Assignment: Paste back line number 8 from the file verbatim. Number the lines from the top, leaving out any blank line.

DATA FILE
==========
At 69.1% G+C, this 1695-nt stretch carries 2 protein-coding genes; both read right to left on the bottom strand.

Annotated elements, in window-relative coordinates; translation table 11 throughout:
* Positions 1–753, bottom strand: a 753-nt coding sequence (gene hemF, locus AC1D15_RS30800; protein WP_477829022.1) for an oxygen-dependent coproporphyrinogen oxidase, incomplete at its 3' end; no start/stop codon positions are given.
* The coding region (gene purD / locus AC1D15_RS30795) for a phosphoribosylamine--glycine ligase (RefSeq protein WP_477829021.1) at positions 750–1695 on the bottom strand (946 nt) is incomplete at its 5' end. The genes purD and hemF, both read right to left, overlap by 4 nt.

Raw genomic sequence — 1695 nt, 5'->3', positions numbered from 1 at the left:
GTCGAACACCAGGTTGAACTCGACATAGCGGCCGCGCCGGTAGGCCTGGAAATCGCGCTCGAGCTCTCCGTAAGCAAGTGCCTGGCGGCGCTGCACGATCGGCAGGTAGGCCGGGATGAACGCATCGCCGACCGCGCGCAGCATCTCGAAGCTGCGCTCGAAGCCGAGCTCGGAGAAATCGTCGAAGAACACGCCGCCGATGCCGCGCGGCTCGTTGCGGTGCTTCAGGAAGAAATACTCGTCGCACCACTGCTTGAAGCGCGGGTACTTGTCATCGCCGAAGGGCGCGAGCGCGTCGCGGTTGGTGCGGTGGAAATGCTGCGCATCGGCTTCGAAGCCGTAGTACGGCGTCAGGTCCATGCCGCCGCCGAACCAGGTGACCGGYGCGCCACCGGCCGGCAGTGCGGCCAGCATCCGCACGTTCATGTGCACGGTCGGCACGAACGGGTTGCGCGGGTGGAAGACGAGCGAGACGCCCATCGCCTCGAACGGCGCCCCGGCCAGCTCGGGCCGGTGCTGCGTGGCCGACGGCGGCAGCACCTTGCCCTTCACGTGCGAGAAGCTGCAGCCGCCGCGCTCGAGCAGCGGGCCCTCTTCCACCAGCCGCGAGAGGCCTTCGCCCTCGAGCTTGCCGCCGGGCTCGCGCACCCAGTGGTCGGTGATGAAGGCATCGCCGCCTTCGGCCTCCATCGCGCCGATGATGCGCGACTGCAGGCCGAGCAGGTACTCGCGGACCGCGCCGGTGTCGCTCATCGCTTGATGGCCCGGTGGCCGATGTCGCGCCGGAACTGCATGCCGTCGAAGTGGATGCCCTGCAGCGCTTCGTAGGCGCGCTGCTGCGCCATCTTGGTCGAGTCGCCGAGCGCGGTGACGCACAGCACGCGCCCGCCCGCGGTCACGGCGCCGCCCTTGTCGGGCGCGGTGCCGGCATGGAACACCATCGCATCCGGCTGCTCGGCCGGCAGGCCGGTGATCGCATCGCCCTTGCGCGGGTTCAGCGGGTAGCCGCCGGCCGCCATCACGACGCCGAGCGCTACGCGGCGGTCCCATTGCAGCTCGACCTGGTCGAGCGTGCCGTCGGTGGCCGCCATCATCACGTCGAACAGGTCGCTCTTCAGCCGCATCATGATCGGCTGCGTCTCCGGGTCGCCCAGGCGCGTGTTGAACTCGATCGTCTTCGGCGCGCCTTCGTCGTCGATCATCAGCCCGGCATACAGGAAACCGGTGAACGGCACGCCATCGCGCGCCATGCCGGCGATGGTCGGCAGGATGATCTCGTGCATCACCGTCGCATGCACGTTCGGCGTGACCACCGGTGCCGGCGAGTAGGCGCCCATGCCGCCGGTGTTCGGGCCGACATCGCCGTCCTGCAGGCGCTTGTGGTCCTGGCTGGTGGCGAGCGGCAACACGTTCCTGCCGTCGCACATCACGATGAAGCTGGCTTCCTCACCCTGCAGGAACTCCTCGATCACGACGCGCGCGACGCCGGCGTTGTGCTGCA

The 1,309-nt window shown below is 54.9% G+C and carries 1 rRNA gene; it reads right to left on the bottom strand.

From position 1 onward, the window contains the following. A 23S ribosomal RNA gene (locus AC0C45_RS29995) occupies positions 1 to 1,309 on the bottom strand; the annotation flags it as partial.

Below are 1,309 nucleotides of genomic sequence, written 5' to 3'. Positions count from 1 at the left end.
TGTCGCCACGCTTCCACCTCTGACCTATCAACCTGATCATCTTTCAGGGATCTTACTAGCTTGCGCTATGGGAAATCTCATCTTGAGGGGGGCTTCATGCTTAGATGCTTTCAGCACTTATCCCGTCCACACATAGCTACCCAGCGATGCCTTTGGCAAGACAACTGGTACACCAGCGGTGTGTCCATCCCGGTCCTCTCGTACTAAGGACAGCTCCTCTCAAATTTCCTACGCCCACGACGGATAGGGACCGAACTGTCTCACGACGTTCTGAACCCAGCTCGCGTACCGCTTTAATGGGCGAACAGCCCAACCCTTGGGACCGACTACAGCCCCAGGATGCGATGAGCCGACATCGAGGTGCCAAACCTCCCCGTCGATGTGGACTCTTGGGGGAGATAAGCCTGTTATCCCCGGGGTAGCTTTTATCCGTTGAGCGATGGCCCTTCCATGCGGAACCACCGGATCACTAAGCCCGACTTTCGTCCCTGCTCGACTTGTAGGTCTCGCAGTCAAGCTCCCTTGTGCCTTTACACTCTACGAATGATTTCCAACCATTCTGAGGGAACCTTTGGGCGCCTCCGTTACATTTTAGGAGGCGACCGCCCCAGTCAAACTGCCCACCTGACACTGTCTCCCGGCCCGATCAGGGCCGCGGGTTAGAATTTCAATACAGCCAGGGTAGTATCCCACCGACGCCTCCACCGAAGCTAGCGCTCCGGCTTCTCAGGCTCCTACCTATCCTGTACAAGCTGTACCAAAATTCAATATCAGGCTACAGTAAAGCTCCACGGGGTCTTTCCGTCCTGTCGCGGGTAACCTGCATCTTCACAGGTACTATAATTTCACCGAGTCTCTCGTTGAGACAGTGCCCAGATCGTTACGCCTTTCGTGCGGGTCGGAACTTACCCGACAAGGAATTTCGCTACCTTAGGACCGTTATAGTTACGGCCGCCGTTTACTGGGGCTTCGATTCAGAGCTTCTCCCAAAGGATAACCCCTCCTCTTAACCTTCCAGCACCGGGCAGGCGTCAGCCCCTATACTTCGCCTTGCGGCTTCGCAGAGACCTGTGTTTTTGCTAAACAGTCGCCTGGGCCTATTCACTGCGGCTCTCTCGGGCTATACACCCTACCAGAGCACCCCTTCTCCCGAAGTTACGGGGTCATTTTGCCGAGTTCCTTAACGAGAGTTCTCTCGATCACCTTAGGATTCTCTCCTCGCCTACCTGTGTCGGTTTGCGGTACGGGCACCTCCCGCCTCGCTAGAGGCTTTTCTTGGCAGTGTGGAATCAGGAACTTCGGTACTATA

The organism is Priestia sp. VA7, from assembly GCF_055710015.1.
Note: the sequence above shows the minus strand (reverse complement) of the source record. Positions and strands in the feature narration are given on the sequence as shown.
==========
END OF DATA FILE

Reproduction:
From position 1 onward, the window contains the following. A 23S ribosomal RNA gene (locus AC0C45_RS29995) occupies positions 1 to 1,309 on the bottom strand; the annotation flags it as partial.